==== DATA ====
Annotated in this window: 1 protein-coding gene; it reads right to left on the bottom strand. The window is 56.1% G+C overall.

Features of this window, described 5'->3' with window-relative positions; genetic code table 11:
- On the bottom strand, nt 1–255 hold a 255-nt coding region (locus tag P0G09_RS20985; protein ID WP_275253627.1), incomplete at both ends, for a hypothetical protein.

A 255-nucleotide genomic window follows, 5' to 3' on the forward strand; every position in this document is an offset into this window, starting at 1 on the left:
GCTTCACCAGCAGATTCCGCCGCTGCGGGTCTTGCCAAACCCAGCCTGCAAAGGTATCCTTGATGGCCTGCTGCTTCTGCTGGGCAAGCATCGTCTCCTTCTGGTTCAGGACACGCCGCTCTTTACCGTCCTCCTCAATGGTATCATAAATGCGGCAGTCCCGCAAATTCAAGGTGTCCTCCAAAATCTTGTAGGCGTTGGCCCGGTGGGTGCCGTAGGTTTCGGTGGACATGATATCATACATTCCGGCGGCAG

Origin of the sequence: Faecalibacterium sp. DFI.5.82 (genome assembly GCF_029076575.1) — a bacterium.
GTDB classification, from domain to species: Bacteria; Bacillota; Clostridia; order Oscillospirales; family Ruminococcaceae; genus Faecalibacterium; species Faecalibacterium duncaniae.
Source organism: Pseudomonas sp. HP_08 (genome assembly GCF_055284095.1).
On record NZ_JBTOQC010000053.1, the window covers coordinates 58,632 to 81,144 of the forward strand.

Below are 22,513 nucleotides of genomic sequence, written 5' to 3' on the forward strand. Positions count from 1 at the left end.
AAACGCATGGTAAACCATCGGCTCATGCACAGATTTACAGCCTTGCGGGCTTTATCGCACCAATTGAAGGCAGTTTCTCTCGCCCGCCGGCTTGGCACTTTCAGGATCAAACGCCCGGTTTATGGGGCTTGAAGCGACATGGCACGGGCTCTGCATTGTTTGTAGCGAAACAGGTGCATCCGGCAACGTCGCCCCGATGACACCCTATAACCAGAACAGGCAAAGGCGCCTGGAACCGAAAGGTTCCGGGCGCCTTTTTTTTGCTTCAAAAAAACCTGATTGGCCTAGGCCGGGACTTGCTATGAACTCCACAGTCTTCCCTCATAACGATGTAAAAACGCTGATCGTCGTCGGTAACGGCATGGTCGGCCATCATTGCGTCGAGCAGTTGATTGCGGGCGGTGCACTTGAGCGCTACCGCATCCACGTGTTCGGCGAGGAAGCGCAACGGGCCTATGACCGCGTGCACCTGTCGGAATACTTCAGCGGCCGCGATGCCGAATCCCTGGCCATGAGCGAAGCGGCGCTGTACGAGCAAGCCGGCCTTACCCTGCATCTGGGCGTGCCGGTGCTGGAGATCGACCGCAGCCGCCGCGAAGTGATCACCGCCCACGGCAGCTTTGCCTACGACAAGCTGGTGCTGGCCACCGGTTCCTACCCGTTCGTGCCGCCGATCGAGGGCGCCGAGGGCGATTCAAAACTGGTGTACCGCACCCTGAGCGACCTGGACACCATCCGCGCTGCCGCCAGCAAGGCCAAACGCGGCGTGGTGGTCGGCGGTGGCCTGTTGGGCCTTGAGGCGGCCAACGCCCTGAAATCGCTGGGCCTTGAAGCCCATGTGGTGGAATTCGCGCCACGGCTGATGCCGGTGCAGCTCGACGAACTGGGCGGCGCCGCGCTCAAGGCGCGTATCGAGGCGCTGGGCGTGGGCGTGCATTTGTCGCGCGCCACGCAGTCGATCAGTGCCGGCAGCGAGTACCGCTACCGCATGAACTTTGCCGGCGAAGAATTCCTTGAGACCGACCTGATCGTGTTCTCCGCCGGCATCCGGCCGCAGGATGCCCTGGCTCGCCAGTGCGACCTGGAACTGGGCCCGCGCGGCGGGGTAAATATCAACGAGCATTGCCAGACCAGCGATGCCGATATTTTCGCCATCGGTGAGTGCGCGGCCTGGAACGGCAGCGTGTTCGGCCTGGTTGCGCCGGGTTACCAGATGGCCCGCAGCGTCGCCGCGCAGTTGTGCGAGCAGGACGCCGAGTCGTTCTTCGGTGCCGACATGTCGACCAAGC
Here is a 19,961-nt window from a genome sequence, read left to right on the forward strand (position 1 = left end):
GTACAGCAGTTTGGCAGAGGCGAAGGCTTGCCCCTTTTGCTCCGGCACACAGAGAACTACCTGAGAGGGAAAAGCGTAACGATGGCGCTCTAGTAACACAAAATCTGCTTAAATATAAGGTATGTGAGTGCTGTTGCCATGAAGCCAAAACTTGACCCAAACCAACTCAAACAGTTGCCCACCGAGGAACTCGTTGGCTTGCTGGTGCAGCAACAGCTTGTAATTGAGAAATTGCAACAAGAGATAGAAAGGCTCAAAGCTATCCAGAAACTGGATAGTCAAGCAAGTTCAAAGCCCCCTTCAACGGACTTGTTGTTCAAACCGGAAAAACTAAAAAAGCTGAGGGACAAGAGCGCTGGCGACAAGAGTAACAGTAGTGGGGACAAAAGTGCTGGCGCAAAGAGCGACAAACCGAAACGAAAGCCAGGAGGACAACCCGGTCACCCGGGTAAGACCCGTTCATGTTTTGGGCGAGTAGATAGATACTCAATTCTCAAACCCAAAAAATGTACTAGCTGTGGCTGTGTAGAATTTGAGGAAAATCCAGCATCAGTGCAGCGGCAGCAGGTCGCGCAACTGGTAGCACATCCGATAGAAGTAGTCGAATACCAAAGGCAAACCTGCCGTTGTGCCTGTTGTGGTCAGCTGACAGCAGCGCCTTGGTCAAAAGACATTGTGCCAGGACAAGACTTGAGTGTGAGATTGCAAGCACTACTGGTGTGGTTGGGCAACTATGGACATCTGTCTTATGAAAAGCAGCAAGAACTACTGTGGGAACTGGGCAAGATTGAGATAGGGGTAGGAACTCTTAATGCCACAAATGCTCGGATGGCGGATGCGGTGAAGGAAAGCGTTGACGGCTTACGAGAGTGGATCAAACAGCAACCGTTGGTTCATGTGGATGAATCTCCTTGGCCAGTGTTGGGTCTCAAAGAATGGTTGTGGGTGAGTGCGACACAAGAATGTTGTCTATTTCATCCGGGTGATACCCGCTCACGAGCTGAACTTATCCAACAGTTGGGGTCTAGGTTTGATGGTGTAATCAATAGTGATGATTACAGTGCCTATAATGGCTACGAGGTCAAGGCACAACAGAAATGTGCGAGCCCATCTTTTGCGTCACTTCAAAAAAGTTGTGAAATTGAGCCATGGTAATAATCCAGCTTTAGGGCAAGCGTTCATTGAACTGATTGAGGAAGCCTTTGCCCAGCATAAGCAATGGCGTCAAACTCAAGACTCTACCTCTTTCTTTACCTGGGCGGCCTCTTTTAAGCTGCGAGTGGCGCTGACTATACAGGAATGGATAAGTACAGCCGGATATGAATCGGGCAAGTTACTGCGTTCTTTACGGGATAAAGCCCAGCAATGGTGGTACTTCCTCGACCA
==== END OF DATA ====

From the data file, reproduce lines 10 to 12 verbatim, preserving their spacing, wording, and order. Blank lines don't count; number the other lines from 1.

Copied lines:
Below are 22,513 nucleotides of genomic sequence, written 5' to 3' on the forward strand. Positions count from 1 at the left end.
AAACGCATGGTAAACCATCGGCTCATGCACAGATTTACAGCCTTGCGGGCTTTATCGCACCAATTGAAGGCAGTTTCTCTCGCCCGCCGGCTTGGCACTTTCAGGATCAAACGCCCGGTTTATGGGGCTTGAAGCGACATGGCACGGGCTCTGCATTGTTTGTAGCGAAACAGGTGCATCCGGCAACGTCGCCCCGATGACACCCTATAACCAGAACAGGCAAAGGCGCCTGGAACCGAAAGGTTCCGGGCGCCTTTTTTTTGCTTCAAAAAAACCTGATTGGCCTAGGCCGGGACTTGCTATGAACTCCACAGTCTTCCCTCATAACGATGTAAAAACGCTGATCGTCGTCGGTAACGGCATGGTCGGCCATCATTGCGTCGAGCAGTTGATTGCGGGCGGTGCACTTGAGCGCTACCGCATCCACGTGTTCGGCGAGGAAGCGCAACGGGCCTATGACCGCGTGCACCTGTCGGAATACTTCAGCGGCCGCGATGCCGAATCCCTGGCCATGAGCGAAGCGGCGCTGTACGAGCAAGCCGGCCTTACCCTGCATCTGGGCGTGCCGGTGCTGGAGATCGACCGCAGCCGCCGCGAAGTGATCACCGCCCACGGCAGCTTTGCCTACGACAAGCTGGTGCTGGCCACCGGTTCCTACCCGTTCGTGCCGCCGATCGAGGGCGCCGAGGGCGATTCAAAACTGGTGTACCGCACCCTGAGCGACCTGGACACCATCCGCGCTGCCGCCAGCAAGGCCAAACGCGGCGTGGTGGTCGGCGGTGGCCTGTTGGGCCTTGAGGCGGCCAACGCCCTGAAATCGCTGGGCCTTGAAGCCCATGTGGTGGAATTCGCGCCACGGCTGATGCCGGTGCAGCTCGACGAACTGGGCGGCGCCGCGCTCAAGGCGCGTATCGAGGCGCTGGGCGTGGGCGTGCATTTGTCGCGCGCCACGCAGTCGATCAGTGCCGGCAGCGAGTACCGCTACCGCATGAACTTTGCCGGCGAAGAATTCCTTGAGACCGACCTGATCGTGTTCTCCGCCGGCATCCGGCCGCAGGATGCCCTGGCTCGCCAGTGCGACCTGGAACTGGGCCCGCGCGGCGGGGTAAATATCAACGAGCATTGCCAGACCAGCGATGCCGATATTTTCGCCATCGGTGAGTGCGCGGCCTGGAACGGCAGCGTGTTCGGCCTGGTTGCGCCGGGTTACCAGATGGCCCGCAGCGTCGCCGCGCAGTTGTGCGAGCAGGACGCCGAGTCGTTCTTCGGTGCCGACATGTCGACCAAGC
Here is a 19,961-nt window from a genome sequence, read left to right on the forward strand (position 1 = left end):